General discussion


Consumed with IT

By house ·
Hardware devices, that provide a more narrow functionality, are quickly being replaced by home computer solutions. Telephony service is rapidly being transformed into the highly configurable VoIP technology. I bought a DVD player last year, and now I am reading about the new blue-ray technology. People are ripping off satellite television service at an alarming rate. Say goodbye to the media monopolies that have been taxing us over the past century, and say hello to the more controllable, yet still unreliable, alternative options that have been introduced through the advent of the "information super-highway". There is no love lost regarding these media giants, but my main concern, is that there are many people who will not be able to keep up with the coming trends. These poor uninformed folks aside, we all stand to make a killing off of their lament and ignorance. Is it ethical? If so, what does it mean for the future of IT? If not... well who cares... it is happening, and it is happening now.

VoIP has been taking the industry by storm for a few years, but it is now cropping up in "home" solutions for the common user. Aside from the home telephone systems, there has been much talk and action regarding the integration of VoIP into common chat clients. I fear it won't be long until we see more people abandonning their more traditional forms of communication, for that of an internet and IP solution. What standards can be developed regarding privacy, legal rights, and quality of service, when the technology that is in question moves so much faster than any courtroom or political organization could possibly imagine? Right now, I could change my phone number with the click of the mouse. I can add forwarding services, answering services... I can actually disconnect my main feed into my home, and provide VoIP service through all of my phone jacks in my house. Are we going in the right direction here? Is the internet itself ready to handle the forecasted influx of communications media?

What does your home theater consist of? Despite the subpar sales results of the Windows Media Center, it is a known fact that many people are now using PC solutions for their home entertainment. Many of us have actually owned a DVD-Rom before we've invested in a DVD player. Some of us link our video and sound directly to our stereo. I've even seen wireless AVI links from a PC to a home theater. What does this mean to home entertainment? What does it mean for those of us who have an investment in Information Technology as a career? I know for a fact, that not everyone is interested in tackling the myriad of issues that we face in configuring and maintaining our equipment. There are so many codecs available to us in regards to audio and AV, and so many different pieces of software to manage, convert, and mount these formats. I have always been a subscriber to the fact that hardware solutions are generally better than software solutions. We are heading in the direction of the software solution in all forms of media. Quality and control are being replaced by quantity and personalization, and I'm sure that I am not the only one who choses the latter, in full hypocrisy of my 'hardware' statement.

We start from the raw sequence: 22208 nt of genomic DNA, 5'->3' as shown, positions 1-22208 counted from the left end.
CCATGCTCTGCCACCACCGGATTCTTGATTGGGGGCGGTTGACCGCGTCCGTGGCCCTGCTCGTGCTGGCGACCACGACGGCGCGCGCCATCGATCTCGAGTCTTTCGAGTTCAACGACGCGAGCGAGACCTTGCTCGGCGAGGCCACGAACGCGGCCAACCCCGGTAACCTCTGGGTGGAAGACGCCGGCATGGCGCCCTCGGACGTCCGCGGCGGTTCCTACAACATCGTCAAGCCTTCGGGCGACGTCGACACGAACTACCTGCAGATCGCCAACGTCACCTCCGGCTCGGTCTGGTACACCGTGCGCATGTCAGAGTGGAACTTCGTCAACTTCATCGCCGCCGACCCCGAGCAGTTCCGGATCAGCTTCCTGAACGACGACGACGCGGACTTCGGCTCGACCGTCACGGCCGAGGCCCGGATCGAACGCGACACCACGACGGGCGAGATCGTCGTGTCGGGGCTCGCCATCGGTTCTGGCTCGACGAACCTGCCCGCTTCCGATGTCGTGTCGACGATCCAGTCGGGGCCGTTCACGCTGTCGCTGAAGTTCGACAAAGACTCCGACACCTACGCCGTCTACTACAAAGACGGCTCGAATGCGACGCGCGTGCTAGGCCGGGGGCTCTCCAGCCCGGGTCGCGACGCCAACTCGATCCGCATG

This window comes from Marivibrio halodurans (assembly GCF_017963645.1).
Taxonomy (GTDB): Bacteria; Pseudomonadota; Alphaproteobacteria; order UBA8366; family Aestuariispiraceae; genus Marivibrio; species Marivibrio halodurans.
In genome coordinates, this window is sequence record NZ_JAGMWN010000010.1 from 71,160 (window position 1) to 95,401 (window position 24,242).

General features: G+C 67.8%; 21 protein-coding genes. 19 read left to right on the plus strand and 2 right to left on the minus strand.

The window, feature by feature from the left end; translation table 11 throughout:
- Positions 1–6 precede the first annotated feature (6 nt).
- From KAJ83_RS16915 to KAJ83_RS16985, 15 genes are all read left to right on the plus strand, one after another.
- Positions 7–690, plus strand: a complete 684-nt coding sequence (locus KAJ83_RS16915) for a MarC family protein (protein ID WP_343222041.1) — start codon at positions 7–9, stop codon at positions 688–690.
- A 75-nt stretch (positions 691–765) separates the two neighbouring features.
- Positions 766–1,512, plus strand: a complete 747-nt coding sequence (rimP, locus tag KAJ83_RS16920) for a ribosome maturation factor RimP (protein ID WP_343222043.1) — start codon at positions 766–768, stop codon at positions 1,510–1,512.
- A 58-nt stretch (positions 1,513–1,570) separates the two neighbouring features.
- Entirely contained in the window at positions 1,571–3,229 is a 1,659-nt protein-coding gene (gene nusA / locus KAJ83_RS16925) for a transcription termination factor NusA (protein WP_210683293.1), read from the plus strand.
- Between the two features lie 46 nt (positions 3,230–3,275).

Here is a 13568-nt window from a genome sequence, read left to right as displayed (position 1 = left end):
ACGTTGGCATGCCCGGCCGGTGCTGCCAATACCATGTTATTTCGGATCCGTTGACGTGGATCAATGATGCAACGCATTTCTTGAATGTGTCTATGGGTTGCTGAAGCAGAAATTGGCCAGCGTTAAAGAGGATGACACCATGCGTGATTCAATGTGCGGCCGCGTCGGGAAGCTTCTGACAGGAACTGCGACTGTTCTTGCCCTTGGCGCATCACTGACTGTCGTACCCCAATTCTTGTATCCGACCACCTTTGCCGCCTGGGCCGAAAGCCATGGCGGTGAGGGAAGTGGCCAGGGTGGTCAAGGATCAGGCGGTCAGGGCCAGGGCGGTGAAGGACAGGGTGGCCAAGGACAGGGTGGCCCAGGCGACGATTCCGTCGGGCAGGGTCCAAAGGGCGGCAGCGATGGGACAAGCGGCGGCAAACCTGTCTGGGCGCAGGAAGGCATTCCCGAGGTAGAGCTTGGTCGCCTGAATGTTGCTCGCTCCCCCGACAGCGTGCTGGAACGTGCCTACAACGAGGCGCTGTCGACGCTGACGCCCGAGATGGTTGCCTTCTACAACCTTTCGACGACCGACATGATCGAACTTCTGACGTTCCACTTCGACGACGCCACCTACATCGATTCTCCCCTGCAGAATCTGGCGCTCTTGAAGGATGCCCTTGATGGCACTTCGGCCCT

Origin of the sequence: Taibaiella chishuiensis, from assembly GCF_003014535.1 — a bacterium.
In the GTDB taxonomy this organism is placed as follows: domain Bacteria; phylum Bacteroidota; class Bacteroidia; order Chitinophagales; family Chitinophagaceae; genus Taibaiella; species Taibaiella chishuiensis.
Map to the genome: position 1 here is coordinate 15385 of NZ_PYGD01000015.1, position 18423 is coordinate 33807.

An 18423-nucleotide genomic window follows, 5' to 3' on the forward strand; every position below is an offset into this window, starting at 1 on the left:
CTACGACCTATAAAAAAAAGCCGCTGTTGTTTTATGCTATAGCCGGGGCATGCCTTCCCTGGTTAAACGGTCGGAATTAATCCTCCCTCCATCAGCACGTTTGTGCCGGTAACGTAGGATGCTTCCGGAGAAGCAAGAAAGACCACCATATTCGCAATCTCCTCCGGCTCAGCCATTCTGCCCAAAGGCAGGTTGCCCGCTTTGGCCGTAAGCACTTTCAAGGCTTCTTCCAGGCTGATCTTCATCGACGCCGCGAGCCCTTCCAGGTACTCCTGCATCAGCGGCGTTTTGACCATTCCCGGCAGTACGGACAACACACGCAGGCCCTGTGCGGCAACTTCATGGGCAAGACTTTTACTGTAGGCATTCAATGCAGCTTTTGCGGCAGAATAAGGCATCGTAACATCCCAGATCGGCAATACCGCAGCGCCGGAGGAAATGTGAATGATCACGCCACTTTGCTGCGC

As the years roll by, and as technology grows thicker, the specialization of our class grows weaker. When I don't understand "the way things work", I will invest my time and effort in deciphering the technology, so that I can acheive a higher level of knowledge, and provide support to my clients. I am now entering a new dimension, where I am faced with an overwhelming crossroad. An ultimate understanding of information systems and communication media will soon be unattainable by even the most dedicated of geeks within our industry. Ten years from now, my calendar will be built into my refrigerator. I will retreive my grocery list via palm PC. I will walk into the room, and my thermostat will adjust the temperature according to my own body heat. I will shake my buddy's hand, in order to pass on a personal message, or to simply swap files. I will send my girlfriend a message when she is sitting four feet away from me. Despite the complexities, it sounds like a barren wasteland to me. I will definitely need to invest in an amphetamine chip for my nervous system, or perhaps a brain buffer so that I may retain this knowledge after a good night's sleep.

I've gone a little off topic here, but I was not interested in composing a proper essay anyways. Is this too much? Are you consumed with IT?

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by dafe2 In reply to Really ?

Forgot to read before responding.

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Alright... alright... alright

by house In reply to Yes, I thought that it wa ...

Ok.. ok.. ok.. You guys got me. I should check my sources next time. I have an old Sybex A+ book that lays out the history of manageable software. Gates was creditted with the invention of the BASIC language. For the past 5 years, I have been under the impression that this was a fact.

My mistake. :)

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by AcesKaraoke In reply to Alright... alright... alr ...

Inventing things does not make you a genuis, and, unfortunately, being a genuis doesn't mean you're smart (sounds like an oxymoron, but let me explain).